Homos in the House
Intermedia Arts and Walker Art Center
BY ALL RIGHTS, Djola Branner's Homos in the House should have been terrible. Consider the premise: It's an exploration of the silence that surrounds homosexuality within much of the African American community. An unquestionably important social issue, and also the kind of thematically prepackaged production that, as often as not, feels like an exercise in good intentions.
But Branner and director Carlos Murillo play it smart. Instead of (over)reaching for the didactic play-writer's handbook, they tell the story primarily through humor, music, and impressionistic, personal vignettes (perhaps familiar to fans of Branner's previous work with the Pomo Afro Homos troupe); character development, surprisingly enough, comes first.
That's not to say there isn't an institutional backdrop for the action. In this case, it's a black Southern university, where honors student Rashan (played by Joe Wilson, Jr.) organizes forums on HIV prevention and homophobia, and, as a result, finds himself before a disciplinary board with his religious-studies degree in jeopardy. And the script is not without its shortcomings; the main offender is an absurdly convenient plot twist near the end that wraps up Rashan's public dilemma too nicely, too neatly. (Though the play is based on a true story, drama sometimes must meet higher standards than the off-stage life.)
The best stories from Cullen House College take place some distance from the Big Issues of the plot, and these Branner and the cast handle astutely: Rashan becomes involved with Lemy (Marc R. Payne), a man terrified of his sexuality; their friend Michele (Daniel Alexander Jones) commemorates the one-year anniversary of his lover's death from AIDS; and all of them, in divergent ways, attempt to reconcile their orientation with their religious backgrounds and an environment that equates homosexual activity with mortal sin.
That latter theme generates some of the show's best moments. Michele, cruising for a piece of irony, gets all dolled up for a Sunday visit to the First Baptist Church, where the more conflicted (and closeted) Lemy is a regular. Enter the Rev. Reeves (Branner) to exhort the congregation, as the cast joyfully re-creates the theatricality of a black Southern Baptist service. To their credit, though, the actors don't just engage in winking mimicry; they're also careful to reproduce the profound appeal of such rituals: the artistry, the solidarity, the structure, the comfort of knowing exactly who the "other" is--even if that other might very well be you.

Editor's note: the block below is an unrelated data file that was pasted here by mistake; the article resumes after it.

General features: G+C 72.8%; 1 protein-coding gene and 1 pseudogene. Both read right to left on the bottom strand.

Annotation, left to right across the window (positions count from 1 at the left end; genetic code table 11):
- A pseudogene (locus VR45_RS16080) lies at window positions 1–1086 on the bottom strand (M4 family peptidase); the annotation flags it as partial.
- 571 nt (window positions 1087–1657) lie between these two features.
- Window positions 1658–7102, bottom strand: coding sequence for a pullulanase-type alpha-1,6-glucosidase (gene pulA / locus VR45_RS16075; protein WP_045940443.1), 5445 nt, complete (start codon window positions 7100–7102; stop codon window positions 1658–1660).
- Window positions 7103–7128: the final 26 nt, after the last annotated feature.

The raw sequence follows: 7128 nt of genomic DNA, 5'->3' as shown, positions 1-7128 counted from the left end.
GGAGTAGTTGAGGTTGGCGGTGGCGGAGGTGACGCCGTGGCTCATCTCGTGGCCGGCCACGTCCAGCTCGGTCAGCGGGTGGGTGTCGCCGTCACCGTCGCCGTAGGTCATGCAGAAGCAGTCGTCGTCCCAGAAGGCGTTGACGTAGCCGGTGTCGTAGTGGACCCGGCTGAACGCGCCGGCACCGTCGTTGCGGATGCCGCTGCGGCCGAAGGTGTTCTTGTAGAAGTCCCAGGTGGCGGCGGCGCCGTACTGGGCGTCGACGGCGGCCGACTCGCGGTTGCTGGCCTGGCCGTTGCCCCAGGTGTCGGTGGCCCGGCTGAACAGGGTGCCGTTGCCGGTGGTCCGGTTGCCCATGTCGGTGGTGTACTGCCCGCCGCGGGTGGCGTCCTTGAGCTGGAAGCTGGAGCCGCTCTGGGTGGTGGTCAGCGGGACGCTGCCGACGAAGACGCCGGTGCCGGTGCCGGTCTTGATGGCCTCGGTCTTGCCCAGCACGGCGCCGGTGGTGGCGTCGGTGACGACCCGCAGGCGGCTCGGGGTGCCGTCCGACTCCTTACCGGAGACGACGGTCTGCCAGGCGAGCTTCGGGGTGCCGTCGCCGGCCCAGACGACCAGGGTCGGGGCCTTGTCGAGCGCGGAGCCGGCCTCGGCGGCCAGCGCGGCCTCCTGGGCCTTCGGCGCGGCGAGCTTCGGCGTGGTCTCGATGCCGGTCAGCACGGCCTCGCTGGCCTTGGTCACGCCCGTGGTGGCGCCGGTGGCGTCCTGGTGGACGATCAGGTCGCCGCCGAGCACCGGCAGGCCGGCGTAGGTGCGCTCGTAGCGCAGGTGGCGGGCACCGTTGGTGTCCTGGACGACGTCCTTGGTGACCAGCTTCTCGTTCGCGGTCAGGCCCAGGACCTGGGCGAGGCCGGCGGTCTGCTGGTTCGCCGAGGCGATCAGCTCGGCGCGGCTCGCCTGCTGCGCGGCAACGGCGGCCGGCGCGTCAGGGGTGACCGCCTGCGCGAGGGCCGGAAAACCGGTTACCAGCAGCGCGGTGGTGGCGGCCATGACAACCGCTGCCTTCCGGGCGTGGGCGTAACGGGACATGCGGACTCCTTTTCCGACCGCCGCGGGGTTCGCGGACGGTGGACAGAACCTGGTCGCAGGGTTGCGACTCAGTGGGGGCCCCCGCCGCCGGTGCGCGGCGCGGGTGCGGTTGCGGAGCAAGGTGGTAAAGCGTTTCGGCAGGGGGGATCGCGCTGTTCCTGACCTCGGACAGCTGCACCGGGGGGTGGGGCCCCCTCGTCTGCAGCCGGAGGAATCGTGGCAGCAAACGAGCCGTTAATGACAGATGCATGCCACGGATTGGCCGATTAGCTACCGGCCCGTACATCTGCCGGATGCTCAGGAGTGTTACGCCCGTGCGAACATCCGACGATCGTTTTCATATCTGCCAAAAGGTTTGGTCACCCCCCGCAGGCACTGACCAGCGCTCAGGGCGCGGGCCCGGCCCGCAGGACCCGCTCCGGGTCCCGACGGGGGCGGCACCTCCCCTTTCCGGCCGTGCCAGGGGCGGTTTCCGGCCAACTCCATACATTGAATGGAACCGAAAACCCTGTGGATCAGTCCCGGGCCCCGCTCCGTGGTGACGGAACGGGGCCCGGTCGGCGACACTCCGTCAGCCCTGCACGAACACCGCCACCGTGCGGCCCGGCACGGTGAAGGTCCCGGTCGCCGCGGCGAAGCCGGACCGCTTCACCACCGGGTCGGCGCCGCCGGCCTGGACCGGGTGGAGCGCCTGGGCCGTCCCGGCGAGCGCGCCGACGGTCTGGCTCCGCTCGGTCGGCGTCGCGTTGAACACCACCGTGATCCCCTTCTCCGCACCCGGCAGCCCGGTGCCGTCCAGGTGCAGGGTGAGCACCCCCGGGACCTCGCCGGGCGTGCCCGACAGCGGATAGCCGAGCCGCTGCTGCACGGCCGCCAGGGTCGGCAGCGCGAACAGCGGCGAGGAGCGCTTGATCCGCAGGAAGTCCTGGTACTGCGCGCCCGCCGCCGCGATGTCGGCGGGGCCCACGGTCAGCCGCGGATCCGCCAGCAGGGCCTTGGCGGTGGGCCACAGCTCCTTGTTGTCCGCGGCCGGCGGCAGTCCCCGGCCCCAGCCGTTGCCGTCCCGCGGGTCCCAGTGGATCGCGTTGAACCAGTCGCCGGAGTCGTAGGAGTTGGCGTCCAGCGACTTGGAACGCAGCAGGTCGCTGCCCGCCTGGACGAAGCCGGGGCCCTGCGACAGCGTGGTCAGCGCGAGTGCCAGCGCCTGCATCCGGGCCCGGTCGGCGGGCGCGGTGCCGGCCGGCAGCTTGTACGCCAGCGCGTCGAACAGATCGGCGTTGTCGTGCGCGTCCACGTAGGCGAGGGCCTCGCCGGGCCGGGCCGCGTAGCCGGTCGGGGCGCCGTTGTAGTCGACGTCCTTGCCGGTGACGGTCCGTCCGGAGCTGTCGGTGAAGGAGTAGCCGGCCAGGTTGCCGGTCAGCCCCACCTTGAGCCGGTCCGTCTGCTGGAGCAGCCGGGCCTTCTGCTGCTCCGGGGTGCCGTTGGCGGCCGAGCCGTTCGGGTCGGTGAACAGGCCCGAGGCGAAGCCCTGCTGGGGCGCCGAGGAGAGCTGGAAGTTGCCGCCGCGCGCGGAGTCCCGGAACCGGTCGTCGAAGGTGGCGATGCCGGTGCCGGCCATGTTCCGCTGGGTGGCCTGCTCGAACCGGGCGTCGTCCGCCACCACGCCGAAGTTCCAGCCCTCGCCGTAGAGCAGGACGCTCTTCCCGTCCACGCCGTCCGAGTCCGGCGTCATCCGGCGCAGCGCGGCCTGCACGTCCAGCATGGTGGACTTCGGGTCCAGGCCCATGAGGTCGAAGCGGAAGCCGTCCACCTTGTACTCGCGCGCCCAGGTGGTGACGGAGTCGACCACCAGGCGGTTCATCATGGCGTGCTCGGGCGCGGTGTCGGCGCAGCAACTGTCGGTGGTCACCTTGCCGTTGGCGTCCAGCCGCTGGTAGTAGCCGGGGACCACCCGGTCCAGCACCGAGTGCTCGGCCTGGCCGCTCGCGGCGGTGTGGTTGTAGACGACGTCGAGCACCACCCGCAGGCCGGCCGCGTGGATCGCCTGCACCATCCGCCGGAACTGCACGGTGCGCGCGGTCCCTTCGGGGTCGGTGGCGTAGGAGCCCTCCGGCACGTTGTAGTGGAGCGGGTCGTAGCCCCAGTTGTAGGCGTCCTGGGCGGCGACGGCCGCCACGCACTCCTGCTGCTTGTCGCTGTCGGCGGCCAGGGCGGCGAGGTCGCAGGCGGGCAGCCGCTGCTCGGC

This end to Act 1, with its subtle incorporation of all these contradictory tensions, outshines what follows. Homos in the House's charmless deus ex machina precludes Rashan from needing to make his case before the disciplinary board, cheating the viewers of the cataclysmic courtroom showdown we've been expecting. Nevertheless, there's enough lively writing, acting, and dancing to maintain interest throughout, not to mention some of the sweetest gospel harmonizing this side of the Mason-Dixon Line (under the guidance of musical director Robert "Eddie" Robinson). Ultimately, Rashan and his friends can look themselves in the mirror, which constitutes the most significant outcome here, and Branner and company detail those more private victories with disarming efficiency.
RUTHLESS! IS OFF-Broadway's child-star chronicle, and it has its young charge using homicide as a career-advancement tool while belting out lines such as "Asshole!" and "Bullshit!" But Tina Denmark (Britta Lee Nordahl), the adorably murderous 8-year-old ingénue, isn't the only Bad Seed at work in this musical commentary on show-biz ambition and family dynamics. Her split-personality mommy (Kelly Bertenshaw), theater-critic grandma (Nancy Marvy), and Machiavellian agent (director Lisa McMillan) all crave their own star turns, and the bodies inevitably pile up.
As Tina, Twin Cities fifth-grader Nordahl can't help looking more cute than bad-to-the-bone, but she sings just fine, as do adult co-stars Bertenshaw and Angela Timberman, who plays Tina's school teacher. And you have to respect a musical that showcases a number called "I Hate Musicals"; it's an example of the reflexivity and refreshing perverseness that make Ruthless! a tough show to dislike.
Admittedly, the production's basic gag engine--the antics of three generations' worth of mommy's-little-monsters--loses steam in Act 2, when the action shifts from Tina's picket-fence home to New York City. But one of the final songs, "Parents and Children," best captures this comedy's dark, dark core. "If you take a moment to reflect, you'll see/We're no different from any family," Tina and her mother sing in heartfelt tones. After that proclamation, any audience laughter sounds decidedly nervous.
Homos in the House runs through March 1 at Intermedia Arts; call 375-7622. Ruthless! runs through May 10 at the Ordway Theatre; call 224-4222.
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